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Slugs and snails: protecting seedlings with copper tape

If you don’t protect new seedlings, seed-sowing can be a hit or miss business. Slugs and snails are the biggest problem for young seedlings, but you can protect tender plants from them using copper tape and bottle cloches. These can be re-used, and will work for as long as they are needed – unlike slug pellets! You can make your own cloches easily enough by cutting rings out of old plastic bottles, and wrapping bright copper tape around the upper edge. You can even use a line of these to protect a row of delicate seedlings like carrots, and if the plastic is tall enough they will keep larger pests like mice out too.

copper tape from Harrod Horticultural

Copper tape from Harrod Horticultural

Unless you take steps to protect young plants from slugs and snails, seed sowing can degenerate into keeping your fingers crossed and hoping that a wandering predator doesn’t encounter your plants for several weeks. If one does, you can be sure it will return the following evening – and so on, until you have a serious problem. At the beginning of the gardening season, whatever you sow will quickly become the tastiest thing around, and any predators in the vicinity are sure to gather for a meal. Then you have to re-sow, and re-sow, and maybe re-sow again, until you eventually get a viable crop – but you’ll have lost weeks of valuable growing time.

Keeping slugs and snails off your seedlings

In fact, protecting your plants is easy. Cut the tops and bottoms off plastic bottles to make a tube. If slugs are the particular problem, wrap a piece of sticky-backed copper tape around the tube near one end. Push the other end into the ground around the seedling, and you have a slug-proof barrier. Contact between slug and snail slime and bright (untarnished) copper generates an electrical current which stops them in their tracks, so they never get to eat your seedlings. And, if the cloche is tall enough, mice can’t get in either.

copper tape bottle cloches, image

Cut the top and bottom off a plastic bottle, and add copper tape as a slug barrier

Unfortunately, some slugs live beneath the surface of the earth and come up at night – and if one comes up inside the cloche it must be a bit like tunnelling into a 4-star restaurant. So, a slug patrol or two with a torch in the evening is still a good idea until you’re sure that ‘residents’ such as these have been collected and removed.

Sometimes it’s tempting to leave the cloche in place until the seedling is getting quite large – but be careful. If you leave it in place too long, you’ll damage the plant when you try to remove it. To avoid this, you can cut through the plastic ring when you’re making the bottle cloche, so that it can be opened into a C-shape. This means that it can be lifted away more easily. It takes a bit more care to put these in place, as you have to make sure that there are no gaps that slugs and snails can get through, but another benefit of ‘slit’ cloches is that you can use two or even three to create a ‘super cloche’ that can protect much larger seedlings that might still be a tempting meal – squashes, cucumbers and courgettes, for example.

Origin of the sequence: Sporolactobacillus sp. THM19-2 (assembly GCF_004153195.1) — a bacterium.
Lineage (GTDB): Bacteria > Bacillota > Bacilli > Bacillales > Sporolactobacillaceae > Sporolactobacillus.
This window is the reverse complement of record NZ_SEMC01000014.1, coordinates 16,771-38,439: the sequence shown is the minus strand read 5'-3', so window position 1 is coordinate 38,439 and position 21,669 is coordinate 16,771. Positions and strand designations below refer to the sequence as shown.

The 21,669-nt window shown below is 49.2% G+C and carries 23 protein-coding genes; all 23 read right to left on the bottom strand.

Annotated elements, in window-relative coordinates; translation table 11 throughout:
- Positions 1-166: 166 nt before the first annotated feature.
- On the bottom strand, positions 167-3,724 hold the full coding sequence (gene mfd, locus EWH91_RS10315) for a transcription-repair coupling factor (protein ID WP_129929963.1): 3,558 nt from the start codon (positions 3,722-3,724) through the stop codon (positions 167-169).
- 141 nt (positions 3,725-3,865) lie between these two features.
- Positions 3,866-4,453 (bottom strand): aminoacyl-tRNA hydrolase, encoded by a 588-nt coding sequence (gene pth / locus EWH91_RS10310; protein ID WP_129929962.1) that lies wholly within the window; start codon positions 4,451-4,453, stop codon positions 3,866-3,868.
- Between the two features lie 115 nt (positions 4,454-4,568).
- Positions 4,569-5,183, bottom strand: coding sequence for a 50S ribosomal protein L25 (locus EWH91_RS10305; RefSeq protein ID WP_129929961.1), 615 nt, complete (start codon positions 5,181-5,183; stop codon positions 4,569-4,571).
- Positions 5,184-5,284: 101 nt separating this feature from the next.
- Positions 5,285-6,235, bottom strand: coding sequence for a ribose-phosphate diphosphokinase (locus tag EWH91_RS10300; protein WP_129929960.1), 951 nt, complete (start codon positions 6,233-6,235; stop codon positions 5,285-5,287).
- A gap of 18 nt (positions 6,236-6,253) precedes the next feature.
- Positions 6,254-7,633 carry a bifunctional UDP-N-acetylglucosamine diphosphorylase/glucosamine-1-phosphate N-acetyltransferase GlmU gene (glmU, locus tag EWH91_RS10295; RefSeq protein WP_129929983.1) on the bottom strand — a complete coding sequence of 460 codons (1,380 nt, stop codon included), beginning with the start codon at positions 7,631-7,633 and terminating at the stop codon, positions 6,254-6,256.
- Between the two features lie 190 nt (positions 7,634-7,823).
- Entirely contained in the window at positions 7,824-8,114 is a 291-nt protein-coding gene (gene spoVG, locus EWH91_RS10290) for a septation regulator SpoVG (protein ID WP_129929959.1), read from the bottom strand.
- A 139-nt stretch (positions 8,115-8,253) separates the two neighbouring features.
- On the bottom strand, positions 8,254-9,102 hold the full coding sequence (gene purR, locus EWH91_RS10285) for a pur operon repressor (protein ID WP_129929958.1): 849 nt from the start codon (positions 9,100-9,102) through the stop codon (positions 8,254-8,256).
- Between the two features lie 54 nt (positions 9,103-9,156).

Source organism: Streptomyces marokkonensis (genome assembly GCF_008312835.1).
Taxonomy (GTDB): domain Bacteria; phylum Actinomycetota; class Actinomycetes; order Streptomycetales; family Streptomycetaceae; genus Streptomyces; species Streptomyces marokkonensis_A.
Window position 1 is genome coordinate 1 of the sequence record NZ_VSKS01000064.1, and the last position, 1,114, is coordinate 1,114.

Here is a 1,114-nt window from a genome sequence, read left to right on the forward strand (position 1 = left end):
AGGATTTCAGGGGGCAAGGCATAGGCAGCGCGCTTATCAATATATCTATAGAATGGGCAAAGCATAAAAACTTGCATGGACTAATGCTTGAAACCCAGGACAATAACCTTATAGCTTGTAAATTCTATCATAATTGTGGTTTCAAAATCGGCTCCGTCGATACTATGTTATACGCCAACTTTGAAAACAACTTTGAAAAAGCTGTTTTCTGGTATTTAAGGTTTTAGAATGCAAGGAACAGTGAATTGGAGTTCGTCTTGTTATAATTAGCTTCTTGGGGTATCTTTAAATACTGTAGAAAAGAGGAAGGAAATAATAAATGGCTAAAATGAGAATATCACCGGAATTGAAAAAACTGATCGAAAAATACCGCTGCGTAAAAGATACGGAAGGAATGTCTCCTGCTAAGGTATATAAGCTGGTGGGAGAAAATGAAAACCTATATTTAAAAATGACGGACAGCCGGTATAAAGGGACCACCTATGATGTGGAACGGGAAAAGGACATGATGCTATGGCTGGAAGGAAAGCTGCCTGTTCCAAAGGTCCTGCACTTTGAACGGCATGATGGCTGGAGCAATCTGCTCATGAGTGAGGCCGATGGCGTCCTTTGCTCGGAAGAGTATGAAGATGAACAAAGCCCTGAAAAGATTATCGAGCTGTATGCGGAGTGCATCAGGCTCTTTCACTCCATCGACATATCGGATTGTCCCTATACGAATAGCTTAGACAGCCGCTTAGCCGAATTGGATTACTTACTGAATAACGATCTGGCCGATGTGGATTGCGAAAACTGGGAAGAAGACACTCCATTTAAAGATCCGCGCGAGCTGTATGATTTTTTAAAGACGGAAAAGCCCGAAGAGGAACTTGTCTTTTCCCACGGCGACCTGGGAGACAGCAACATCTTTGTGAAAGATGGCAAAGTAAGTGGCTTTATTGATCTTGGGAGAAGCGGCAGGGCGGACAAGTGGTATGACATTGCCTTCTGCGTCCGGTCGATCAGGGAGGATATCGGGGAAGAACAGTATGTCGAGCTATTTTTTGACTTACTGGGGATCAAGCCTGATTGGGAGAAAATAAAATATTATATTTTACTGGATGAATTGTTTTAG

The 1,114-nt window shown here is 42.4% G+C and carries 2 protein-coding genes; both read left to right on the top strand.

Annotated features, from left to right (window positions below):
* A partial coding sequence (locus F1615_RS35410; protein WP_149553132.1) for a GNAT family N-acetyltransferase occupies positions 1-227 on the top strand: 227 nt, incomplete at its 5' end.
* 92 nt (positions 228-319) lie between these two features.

cucumber and cloche, image

Two or even three cloches can be used to protect a single plant

Carrots and parsnips

Carrots and parsnips spend a long time as small seedlings, and do much better when they are sown directly into the soil bed rather than into modules. This makes them really vulnerable to slugs and snails. Once they’re bigger it doesn’t matter so much, but if anything takes so much as a single bite out of a very new seedling, it’s over. Bottle cloches, with or without a copper strip, are an excellent way of protecting tiny seedlings such as these.

Plant the seeds directly into the beds, in rows. Then push the cloches down, one after another, along the rows with as little space between them as possible. Almost all the seedlings will then come up inside a cloche. Once they’re big enough to keep going on their own – or, if you need to thin the crop – lift the cloches carefully.

cloches, image

Use rows of cloches to protect direct-sown seedlings

Peas and beans

Peas and all types of bean are substantial enough to be less at risk from slugs and snails, but this makes them popular with birds and with rodents, especially mice. A cloche placed around each one allows them to grow undamaged until the remains of the seeds just aren’t worth it any more. As peas and runners will climb quickly, it’s best to use slit cloches so that they can be removed from the plant without disturbing the stems.

After the crop

Once you’re finished with your bottle cloches, store them in a bag until they’re needed the following year. It’s a good idea to wash them at the start of the season, as they tend to get muddy and this will restrict the amount of light getting to your seedlings. Copper tape is only effective against slugs and snails when it is bright (untarnished), so it doesn’t last forever. When it goes dull it will have to be replaced, although giving it a gentle rub with glasspaper (an ultra-fine grade of sandpaper) is sometimes enough. If you’re gardening in a polytunnel or greenhouse, consider putting a strip of copper tape right around the doorframe – or at least, across the threshold and halfway up the sides. This will prevent new slugs and snails coming in from outside.

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